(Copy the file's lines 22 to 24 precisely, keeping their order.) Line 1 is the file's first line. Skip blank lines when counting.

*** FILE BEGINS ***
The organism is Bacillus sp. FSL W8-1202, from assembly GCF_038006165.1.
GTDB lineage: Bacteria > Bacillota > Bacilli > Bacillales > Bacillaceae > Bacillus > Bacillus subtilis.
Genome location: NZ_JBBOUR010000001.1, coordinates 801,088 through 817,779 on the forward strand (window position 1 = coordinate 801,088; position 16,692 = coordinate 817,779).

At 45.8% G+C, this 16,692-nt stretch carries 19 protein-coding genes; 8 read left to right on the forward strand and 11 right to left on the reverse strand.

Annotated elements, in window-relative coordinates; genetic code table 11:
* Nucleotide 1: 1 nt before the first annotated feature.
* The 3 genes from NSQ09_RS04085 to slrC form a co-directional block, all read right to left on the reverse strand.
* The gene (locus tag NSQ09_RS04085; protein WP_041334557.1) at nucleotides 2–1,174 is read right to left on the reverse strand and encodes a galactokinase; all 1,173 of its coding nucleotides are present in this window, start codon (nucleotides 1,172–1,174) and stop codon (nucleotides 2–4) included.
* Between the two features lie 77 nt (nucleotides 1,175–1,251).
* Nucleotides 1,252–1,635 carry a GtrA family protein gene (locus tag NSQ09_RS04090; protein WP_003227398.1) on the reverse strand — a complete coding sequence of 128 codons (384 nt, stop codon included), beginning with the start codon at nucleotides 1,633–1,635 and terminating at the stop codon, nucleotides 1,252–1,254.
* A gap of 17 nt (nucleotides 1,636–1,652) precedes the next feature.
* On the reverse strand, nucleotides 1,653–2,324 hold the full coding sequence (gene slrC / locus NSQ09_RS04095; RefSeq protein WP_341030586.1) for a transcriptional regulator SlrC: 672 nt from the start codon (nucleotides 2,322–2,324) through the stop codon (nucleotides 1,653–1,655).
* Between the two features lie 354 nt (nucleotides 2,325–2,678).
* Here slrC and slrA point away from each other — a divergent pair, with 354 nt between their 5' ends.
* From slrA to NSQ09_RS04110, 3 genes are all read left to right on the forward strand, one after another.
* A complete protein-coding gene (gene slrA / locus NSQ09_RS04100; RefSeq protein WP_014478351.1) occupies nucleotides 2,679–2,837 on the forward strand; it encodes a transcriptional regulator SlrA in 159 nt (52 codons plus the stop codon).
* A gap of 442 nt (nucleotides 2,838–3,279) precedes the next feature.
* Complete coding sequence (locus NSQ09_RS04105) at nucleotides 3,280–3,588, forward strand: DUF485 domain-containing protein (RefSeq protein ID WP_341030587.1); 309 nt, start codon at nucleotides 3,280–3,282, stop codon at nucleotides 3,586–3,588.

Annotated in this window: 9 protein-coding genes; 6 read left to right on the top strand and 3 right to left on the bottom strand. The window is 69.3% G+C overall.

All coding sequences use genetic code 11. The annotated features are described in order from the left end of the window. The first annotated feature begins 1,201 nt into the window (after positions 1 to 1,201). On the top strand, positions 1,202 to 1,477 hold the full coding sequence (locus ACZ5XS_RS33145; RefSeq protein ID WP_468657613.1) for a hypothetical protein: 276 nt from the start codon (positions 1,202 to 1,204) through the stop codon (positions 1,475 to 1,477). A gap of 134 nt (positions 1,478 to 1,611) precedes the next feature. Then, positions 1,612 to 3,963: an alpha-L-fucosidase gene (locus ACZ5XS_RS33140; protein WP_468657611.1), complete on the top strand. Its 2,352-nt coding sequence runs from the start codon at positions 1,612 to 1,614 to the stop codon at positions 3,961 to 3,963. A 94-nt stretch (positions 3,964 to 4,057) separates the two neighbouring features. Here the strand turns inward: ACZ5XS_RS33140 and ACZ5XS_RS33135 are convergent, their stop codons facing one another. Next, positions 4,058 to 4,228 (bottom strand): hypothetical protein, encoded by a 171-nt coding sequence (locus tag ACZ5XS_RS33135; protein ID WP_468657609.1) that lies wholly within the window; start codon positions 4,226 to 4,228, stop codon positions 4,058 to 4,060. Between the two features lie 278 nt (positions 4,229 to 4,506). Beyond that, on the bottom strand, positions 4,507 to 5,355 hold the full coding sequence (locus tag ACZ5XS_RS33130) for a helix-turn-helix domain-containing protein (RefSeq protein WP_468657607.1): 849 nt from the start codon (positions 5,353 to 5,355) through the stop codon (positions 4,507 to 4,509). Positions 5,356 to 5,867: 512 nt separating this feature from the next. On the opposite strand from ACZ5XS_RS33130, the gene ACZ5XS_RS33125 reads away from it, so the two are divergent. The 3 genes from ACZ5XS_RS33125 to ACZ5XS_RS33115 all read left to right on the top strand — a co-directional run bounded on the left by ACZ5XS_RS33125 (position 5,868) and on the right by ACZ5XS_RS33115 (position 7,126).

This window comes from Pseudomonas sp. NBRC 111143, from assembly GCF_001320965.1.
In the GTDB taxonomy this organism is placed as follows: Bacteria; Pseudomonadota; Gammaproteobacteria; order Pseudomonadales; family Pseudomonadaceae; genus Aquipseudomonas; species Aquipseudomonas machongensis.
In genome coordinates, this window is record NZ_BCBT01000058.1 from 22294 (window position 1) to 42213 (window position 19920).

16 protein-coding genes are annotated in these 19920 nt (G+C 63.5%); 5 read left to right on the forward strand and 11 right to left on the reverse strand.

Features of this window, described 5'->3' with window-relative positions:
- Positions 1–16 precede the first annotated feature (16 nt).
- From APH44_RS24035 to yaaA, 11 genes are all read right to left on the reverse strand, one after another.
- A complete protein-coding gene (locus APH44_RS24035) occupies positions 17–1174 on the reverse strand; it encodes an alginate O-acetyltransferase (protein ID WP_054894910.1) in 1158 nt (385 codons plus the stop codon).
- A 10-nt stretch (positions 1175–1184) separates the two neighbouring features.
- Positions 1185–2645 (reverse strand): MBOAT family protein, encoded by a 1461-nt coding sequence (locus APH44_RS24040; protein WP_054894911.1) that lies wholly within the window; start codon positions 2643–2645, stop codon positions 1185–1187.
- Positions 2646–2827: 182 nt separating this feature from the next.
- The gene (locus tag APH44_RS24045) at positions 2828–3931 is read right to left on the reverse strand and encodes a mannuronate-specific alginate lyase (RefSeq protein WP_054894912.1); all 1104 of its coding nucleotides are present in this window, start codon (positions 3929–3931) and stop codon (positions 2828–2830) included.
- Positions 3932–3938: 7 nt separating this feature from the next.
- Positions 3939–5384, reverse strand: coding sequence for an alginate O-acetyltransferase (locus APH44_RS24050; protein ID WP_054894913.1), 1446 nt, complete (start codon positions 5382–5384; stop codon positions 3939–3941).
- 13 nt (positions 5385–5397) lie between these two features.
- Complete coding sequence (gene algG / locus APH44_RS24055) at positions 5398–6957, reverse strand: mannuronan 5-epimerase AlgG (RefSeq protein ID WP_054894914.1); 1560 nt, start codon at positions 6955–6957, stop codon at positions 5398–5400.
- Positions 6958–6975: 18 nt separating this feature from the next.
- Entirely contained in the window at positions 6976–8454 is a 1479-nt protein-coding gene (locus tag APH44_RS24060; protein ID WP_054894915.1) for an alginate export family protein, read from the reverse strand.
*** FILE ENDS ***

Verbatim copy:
In the GTDB taxonomy this organism is placed as follows: Bacteria; Pseudomonadota; Gammaproteobacteria; order Pseudomonadales; family Pseudomonadaceae; genus Aquipseudomonas; species Aquipseudomonas machongensis.
In genome coordinates, this window is record NZ_BCBT01000058.1 from 22294 (window position 1) to 42213 (window position 19920).

16 protein-coding genes are annotated in these 19920 nt (G+C 63.5%); 5 read left to right on the forward strand and 11 right to left on the reverse strand.